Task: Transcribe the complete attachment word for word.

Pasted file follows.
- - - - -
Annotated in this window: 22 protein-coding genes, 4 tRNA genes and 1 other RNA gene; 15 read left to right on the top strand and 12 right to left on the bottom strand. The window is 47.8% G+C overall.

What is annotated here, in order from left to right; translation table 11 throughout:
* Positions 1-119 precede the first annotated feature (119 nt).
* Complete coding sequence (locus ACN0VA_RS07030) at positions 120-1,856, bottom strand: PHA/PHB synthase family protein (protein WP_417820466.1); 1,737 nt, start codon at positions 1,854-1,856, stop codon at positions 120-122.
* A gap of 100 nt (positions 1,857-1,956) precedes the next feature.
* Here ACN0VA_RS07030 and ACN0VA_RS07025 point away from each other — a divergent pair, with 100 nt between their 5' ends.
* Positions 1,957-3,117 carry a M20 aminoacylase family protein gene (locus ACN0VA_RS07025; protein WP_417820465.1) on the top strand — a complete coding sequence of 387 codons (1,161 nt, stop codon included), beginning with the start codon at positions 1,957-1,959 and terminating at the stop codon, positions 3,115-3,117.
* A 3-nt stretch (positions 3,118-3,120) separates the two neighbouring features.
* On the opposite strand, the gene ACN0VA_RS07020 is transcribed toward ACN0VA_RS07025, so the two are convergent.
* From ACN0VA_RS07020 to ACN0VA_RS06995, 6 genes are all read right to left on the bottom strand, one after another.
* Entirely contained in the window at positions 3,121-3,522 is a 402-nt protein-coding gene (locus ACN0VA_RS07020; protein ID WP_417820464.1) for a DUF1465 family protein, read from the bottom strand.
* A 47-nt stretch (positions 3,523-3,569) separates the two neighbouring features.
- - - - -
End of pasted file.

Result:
Annotated in this window: 22 protein-coding genes, 4 tRNA genes and 1 other RNA gene; 15 read left to right on the top strand and 12 right to left on the bottom strand. The window is 47.8% G+C overall.

What is annotated here, in order from left to right; translation table 11 throughout:
* Positions 1-119 precede the first annotated feature (119 nt).
* Complete coding sequence (locus ACN0VA_RS07030) at positions 120-1,856, bottom strand: PHA/PHB synthase family protein (protein WP_417820466.1); 1,737 nt, start codon at positions 1,854-1,856, stop codon at positions 120-122.
* A gap of 100 nt (positions 1,857-1,956) precedes the next feature.
* Here ACN0VA_RS07030 and ACN0VA_RS07025 point away from each other — a divergent pair, with 100 nt between their 5' ends.
* Positions 1,957-3,117 carry a M20 aminoacylase family protein gene (locus ACN0VA_RS07025; protein WP_417820465.1) on the top strand — a complete coding sequence of 387 codons (1,161 nt, stop codon included), beginning with the start codon at positions 1,957-1,959 and terminating at the stop codon, positions 3,115-3,117.
* A 3-nt stretch (positions 3,118-3,120) separates the two neighbouring features.
* On the opposite strand, the gene ACN0VA_RS07020 is transcribed toward ACN0VA_RS07025, so the two are convergent.
* From ACN0VA_RS07020 to ACN0VA_RS06995, 6 genes are all read right to left on the bottom strand, one after another.
* Entirely contained in the window at positions 3,121-3,522 is a 402-nt protein-coding gene (locus ACN0VA_RS07020; protein ID WP_417820464.1) for a DUF1465 family protein, read from the bottom strand.
* A 47-nt stretch (positions 3,523-3,569) separates the two neighbouring features.